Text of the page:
Mordenkainen’s Tome of Foes introduces a whole passel of drow variants, all of them boss-grade, one of them legendary, the weakest of them having a challenge rating of 9. Not only that, four of the five have extensive spell repertoires, and even the fifth can cast the same few spells that all drow know. This means a lot of variables to look at, so my examination of these variant drow is going to be spread over multiple posts.
At CR 9, suitable for mid-level player characters, we have the drow house captain. This is a finesse fighter with decent staying power and an unusual Multiattack that combines two melee weapon attacks with either a ranged crossbow attack or attack with a whip. The whip attack is also unusual, because it seems designed to be used against the captain’s allies!
With their high Wisdom, drow house captains are keen assessors of their enemies’ threat level, and they have the Charisma to parley as needed, though no particular aptitude with any social skill. Aside from their Multiattack, which incidentally implies that they always wield a weapon in each hand, their most distinctive features are Battle Command, Parry (which we also see in the comparable knight and hobgoblin warlord) and their proficiency in all of the “big three” saving throws. This last feature implies a lesser degree of fear of enemy spellcasters.
Like all drow, the house captain is an ambush attacker—in this case, a leader of ambush attackers—with long-range darkvision and proficiency in Perception and Stealth. Although it can cast dancing lights, darkness, faerie fire and levitate the same as any other drow, it’s inclined to leave the casting of these spells to one of its underlings, since its Multiattack offers it more bang for its action buck; also, compared with other drow spellcasters, its Charisma isn’t especially impressive.
Battle Command is an enhancement to the drow house captain’s action economy—or, more correctly, an enhancement to the action economy of the house captain’s side, since the bonus action the house captain spends is used by one of its allies. The Hide option is conferred on an allied ranged attacker that’s in a good position to attack from hiding on its next turn. The melee attack option has to be conferred on an allied melee attacker, obviously. The Dodge option is conferred on an allied melee attacker that’s engaged with multiple enemies or with one enemy who has Extra Attack; or on an allied ranged attacker that’s being focused down by multiple ranged attacks itself.
Positioning-wise, the drow house captain leads from front and center: Battle Command is a passive, area-effect feature centered on the house captain, so it benefits the captain to have allies to either side as well as behind it; and its Multiattack and Parry features presume melee engagement.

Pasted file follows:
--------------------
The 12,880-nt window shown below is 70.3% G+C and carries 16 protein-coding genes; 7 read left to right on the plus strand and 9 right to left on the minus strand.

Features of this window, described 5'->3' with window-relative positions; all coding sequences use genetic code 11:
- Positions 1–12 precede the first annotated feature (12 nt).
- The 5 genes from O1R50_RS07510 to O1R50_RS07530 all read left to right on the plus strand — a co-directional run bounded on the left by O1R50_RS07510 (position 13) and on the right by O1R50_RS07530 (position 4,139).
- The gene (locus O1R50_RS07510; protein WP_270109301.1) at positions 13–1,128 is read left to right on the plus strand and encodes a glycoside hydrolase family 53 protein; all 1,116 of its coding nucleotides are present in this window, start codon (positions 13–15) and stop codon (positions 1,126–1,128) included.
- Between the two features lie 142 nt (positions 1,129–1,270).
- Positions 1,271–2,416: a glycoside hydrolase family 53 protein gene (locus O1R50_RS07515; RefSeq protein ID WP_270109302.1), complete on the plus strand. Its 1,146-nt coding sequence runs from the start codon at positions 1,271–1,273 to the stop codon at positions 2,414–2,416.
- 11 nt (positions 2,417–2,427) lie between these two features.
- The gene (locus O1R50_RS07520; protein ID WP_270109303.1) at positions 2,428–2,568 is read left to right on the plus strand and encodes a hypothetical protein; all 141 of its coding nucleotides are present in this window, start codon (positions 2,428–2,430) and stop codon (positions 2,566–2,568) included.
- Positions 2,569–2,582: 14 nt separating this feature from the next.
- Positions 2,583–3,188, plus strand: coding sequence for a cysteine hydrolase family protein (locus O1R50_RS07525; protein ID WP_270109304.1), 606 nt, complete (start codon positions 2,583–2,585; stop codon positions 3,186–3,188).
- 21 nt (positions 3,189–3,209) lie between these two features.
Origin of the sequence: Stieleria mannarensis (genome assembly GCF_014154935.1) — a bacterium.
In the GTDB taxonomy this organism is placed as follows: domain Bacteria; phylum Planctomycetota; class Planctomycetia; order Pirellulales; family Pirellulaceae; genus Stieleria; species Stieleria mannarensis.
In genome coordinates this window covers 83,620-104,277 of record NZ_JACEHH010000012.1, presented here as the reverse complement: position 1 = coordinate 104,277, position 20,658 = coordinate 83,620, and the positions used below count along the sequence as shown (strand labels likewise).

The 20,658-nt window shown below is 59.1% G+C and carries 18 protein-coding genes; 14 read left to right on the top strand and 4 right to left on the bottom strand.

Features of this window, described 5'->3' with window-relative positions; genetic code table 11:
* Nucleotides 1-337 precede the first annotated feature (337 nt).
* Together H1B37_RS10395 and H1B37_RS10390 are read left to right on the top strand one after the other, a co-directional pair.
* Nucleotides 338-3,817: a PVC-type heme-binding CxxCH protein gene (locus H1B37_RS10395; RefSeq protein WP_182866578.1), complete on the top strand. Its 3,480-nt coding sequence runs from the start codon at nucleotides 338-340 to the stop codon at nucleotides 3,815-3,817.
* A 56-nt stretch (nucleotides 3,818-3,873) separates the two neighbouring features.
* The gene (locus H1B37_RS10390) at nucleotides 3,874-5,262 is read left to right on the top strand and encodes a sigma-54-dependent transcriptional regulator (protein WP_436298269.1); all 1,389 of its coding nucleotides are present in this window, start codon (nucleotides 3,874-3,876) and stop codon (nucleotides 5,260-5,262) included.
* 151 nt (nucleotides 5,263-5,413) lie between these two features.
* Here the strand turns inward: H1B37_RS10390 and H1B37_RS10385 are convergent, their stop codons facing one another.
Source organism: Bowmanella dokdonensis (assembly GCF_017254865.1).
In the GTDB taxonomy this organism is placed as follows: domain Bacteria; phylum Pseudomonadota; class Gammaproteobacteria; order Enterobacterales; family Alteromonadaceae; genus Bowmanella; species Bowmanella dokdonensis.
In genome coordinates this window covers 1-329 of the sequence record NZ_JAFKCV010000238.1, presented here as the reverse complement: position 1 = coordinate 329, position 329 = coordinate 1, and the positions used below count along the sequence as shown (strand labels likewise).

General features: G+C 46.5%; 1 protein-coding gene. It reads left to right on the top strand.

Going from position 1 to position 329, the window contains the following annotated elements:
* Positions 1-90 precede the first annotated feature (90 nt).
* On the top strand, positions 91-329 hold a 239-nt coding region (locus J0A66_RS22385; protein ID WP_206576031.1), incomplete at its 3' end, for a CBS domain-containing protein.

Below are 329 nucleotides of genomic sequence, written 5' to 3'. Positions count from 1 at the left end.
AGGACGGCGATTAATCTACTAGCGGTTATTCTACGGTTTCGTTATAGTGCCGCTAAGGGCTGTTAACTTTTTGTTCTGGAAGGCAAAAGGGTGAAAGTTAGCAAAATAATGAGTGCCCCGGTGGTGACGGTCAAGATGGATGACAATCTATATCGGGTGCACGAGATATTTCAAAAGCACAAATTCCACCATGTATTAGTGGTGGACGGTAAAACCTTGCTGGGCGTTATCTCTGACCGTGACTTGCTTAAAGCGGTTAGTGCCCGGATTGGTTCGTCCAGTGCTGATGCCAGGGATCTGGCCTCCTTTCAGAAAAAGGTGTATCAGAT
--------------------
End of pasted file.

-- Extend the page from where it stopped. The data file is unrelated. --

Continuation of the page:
As dungeon master, you should have some sense of what kind of leader your drow house captain is: a champion that leads by example, or a tyrannical martinet? If it’s the former, give it the hand crossbow and have it take potshots at enemy spellslingers and marksmen. If it’s the latter, give it the whip. I have to say, I think this is the most unexpected thing I’ve ever found in a stat block: The drow house captain’s Whip action stipulates, “If the target is an ally, it has advantage on attack rolls until the end of its next turn.” (My wife: “You mean it can beat someone into fighting better?” Me: “Yes!” My wife: “I don’t particularly want to be in the lower hierarchy of the drow, then.”)
Any ally will do for the purposes of this feature, but if you want to be wickedly clever, try to anticipate which of the drow’s melee foes may try to relocate without Disengaging, and give the Whip advantage to whichever drow is fighting that foe. This way, the drow may get to use its reaction to make an opportunity attack before it takes its own turn, giving it two opportunities to attack with advantage rather than just one. Also, if the house captain’s side includes other drow with Multiattack, giving the Whip advantage to one of those drow will increase its value, since the advantage will apply to every attack roll it makes on (or before) its turn.
The drow house captain is a savvy judge of odds. It won’t launch an attack unless it believes its side’s chances are very good, meaning that encounters with groups of drow that include a house captain should always be Deadly (although you can cut your players some slack by including terrain or other environmental features that the PCs can exploit). Drow tend to be zealots to begin with, and drow house captains, according to the flavor text, are selected based on family connections and given extensive military training. Thus, while a drow house captain might order a retreat if its side starts to take major losses (say, half or more of its number seriously wounded), the house captain itself will never retreat based on its own injuries alone.
Next: drow arachnomancers.